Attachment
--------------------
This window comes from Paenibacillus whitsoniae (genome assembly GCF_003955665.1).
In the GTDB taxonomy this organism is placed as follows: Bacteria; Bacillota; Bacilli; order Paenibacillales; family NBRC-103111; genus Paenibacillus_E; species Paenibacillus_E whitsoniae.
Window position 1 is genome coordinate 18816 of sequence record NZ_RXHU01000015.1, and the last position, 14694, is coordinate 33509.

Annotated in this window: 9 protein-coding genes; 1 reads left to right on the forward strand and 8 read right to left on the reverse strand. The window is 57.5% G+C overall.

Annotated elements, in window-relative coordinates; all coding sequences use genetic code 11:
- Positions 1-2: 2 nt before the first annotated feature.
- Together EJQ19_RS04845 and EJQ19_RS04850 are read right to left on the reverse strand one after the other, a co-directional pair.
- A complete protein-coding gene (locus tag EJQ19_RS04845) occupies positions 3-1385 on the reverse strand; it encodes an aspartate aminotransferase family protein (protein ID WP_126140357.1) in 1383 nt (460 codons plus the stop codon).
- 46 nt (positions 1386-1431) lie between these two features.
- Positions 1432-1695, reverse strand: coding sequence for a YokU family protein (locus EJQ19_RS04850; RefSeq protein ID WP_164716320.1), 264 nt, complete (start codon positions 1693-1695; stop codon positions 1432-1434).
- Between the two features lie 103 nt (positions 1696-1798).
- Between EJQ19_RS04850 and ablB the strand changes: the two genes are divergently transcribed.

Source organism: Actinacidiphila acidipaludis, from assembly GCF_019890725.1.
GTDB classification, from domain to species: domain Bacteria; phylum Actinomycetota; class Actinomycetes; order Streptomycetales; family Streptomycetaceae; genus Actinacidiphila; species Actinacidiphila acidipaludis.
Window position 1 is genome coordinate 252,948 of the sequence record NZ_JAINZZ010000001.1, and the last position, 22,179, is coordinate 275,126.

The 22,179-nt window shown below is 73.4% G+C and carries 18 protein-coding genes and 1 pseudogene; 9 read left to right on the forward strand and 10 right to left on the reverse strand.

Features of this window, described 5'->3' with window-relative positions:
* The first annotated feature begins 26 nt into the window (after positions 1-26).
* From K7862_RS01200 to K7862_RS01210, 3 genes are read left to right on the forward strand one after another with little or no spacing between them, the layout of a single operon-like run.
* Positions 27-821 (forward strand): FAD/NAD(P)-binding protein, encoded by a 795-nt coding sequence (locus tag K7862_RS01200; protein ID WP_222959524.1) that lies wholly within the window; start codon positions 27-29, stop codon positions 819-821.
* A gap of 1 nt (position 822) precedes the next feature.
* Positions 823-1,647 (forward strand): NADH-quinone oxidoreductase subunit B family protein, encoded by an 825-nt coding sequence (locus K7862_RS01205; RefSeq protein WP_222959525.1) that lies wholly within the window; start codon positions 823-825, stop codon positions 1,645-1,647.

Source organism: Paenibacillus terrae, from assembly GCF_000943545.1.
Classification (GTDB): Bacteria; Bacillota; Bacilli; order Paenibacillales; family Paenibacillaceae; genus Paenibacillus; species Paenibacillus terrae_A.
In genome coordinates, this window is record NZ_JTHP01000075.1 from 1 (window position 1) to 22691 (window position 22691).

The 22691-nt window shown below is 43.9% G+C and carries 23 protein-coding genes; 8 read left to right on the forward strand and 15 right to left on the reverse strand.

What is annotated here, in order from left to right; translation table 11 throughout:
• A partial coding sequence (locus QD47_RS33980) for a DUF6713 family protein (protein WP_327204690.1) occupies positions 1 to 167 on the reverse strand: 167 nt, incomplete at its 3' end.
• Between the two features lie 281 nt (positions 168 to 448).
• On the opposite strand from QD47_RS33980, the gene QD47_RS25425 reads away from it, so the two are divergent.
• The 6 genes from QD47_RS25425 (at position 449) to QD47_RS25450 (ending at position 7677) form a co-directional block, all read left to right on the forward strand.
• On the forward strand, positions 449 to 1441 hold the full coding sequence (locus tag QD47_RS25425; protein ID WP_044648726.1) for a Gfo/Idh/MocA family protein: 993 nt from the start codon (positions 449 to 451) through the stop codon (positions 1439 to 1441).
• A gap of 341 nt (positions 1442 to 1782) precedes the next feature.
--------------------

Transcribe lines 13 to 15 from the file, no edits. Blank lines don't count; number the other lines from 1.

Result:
Source organism: Actinacidiphila acidipaludis, from assembly GCF_019890725.1.
GTDB classification, from domain to species: domain Bacteria; phylum Actinomycetota; class Actinomycetes; order Streptomycetales; family Streptomycetaceae; genus Actinacidiphila; species Actinacidiphila acidipaludis.
Window position 1 is genome coordinate 252,948 of the sequence record NZ_JAINZZ010000001.1, and the last position, 22,179, is coordinate 275,126.